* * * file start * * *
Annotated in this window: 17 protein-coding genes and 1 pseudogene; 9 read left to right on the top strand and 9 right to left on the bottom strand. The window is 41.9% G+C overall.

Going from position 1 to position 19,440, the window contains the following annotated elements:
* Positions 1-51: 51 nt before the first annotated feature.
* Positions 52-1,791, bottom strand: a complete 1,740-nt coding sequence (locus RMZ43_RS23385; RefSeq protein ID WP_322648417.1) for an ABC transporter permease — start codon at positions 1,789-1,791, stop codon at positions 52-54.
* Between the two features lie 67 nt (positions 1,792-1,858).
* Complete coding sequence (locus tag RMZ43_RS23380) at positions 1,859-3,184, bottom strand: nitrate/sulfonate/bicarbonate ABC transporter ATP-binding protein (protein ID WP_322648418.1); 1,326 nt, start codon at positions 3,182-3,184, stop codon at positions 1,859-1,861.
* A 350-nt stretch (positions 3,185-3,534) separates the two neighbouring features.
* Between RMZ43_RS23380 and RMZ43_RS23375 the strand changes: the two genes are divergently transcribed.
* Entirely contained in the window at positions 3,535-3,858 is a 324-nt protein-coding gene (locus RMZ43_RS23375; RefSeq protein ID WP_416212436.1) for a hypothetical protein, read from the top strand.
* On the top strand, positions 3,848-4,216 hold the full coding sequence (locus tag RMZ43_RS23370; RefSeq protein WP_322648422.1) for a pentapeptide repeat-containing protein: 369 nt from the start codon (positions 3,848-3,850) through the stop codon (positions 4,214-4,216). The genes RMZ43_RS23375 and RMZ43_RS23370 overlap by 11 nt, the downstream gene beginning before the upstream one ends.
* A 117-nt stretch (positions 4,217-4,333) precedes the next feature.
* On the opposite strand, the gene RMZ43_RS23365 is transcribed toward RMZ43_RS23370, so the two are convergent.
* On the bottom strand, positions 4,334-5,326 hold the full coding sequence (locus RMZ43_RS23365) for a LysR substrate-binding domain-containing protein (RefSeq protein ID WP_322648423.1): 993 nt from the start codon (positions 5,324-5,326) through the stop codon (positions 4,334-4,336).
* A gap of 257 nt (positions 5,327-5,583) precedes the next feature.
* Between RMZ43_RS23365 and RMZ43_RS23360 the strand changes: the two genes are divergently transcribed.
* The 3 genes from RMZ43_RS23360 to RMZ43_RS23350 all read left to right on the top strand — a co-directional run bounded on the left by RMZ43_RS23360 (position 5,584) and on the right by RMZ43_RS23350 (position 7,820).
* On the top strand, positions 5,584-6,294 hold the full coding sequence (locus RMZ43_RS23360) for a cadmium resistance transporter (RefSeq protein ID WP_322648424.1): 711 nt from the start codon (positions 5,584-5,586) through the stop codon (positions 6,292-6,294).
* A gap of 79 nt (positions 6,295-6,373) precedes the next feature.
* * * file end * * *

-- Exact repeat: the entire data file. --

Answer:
Annotated in this window: 17 protein-coding genes and 1 pseudogene; 9 read left to right on the top strand and 9 right to left on the bottom strand. The window is 41.9% G+C overall.

Going from position 1 to position 19,440, the window contains the following annotated elements:
* Positions 1-51: 51 nt before the first annotated feature.
* Positions 52-1,791, bottom strand: a complete 1,740-nt coding sequence (locus RMZ43_RS23385; RefSeq protein ID WP_322648417.1) for an ABC transporter permease — start codon at positions 1,789-1,791, stop codon at positions 52-54.
* Between the two features lie 67 nt (positions 1,792-1,858).
* Complete coding sequence (locus tag RMZ43_RS23380) at positions 1,859-3,184, bottom strand: nitrate/sulfonate/bicarbonate ABC transporter ATP-binding protein (protein ID WP_322648418.1); 1,326 nt, start codon at positions 3,182-3,184, stop codon at positions 1,859-1,861.
* A 350-nt stretch (positions 3,185-3,534) separates the two neighbouring features.
* Between RMZ43_RS23380 and RMZ43_RS23375 the strand changes: the two genes are divergently transcribed.
* Entirely contained in the window at positions 3,535-3,858 is a 324-nt protein-coding gene (locus RMZ43_RS23375; RefSeq protein ID WP_416212436.1) for a hypothetical protein, read from the top strand.
* On the top strand, positions 3,848-4,216 hold the full coding sequence (locus tag RMZ43_RS23370; RefSeq protein WP_322648422.1) for a pentapeptide repeat-containing protein: 369 nt from the start codon (positions 3,848-3,850) through the stop codon (positions 4,214-4,216). The genes RMZ43_RS23375 and RMZ43_RS23370 overlap by 11 nt, the downstream gene beginning before the upstream one ends.
* A 117-nt stretch (positions 4,217-4,333) precedes the next feature.
* On the opposite strand, the gene RMZ43_RS23365 is transcribed toward RMZ43_RS23370, so the two are convergent.
* On the bottom strand, positions 4,334-5,326 hold the full coding sequence (locus RMZ43_RS23365) for a LysR substrate-binding domain-containing protein (RefSeq protein ID WP_322648423.1): 993 nt from the start codon (positions 5,324-5,326) through the stop codon (positions 4,334-4,336).
* A gap of 257 nt (positions 5,327-5,583) precedes the next feature.
* Between RMZ43_RS23365 and RMZ43_RS23360 the strand changes: the two genes are divergently transcribed.
* The 3 genes from RMZ43_RS23360 to RMZ43_RS23350 all read left to right on the top strand — a co-directional run bounded on the left by RMZ43_RS23360 (position 5,584) and on the right by RMZ43_RS23350 (position 7,820).
* On the top strand, positions 5,584-6,294 hold the full coding sequence (locus RMZ43_RS23360) for a cadmium resistance transporter (RefSeq protein ID WP_322648424.1): 711 nt from the start codon (positions 5,584-5,586) through the stop codon (positions 6,292-6,294).
* A gap of 79 nt (positions 6,295-6,373) precedes the next feature.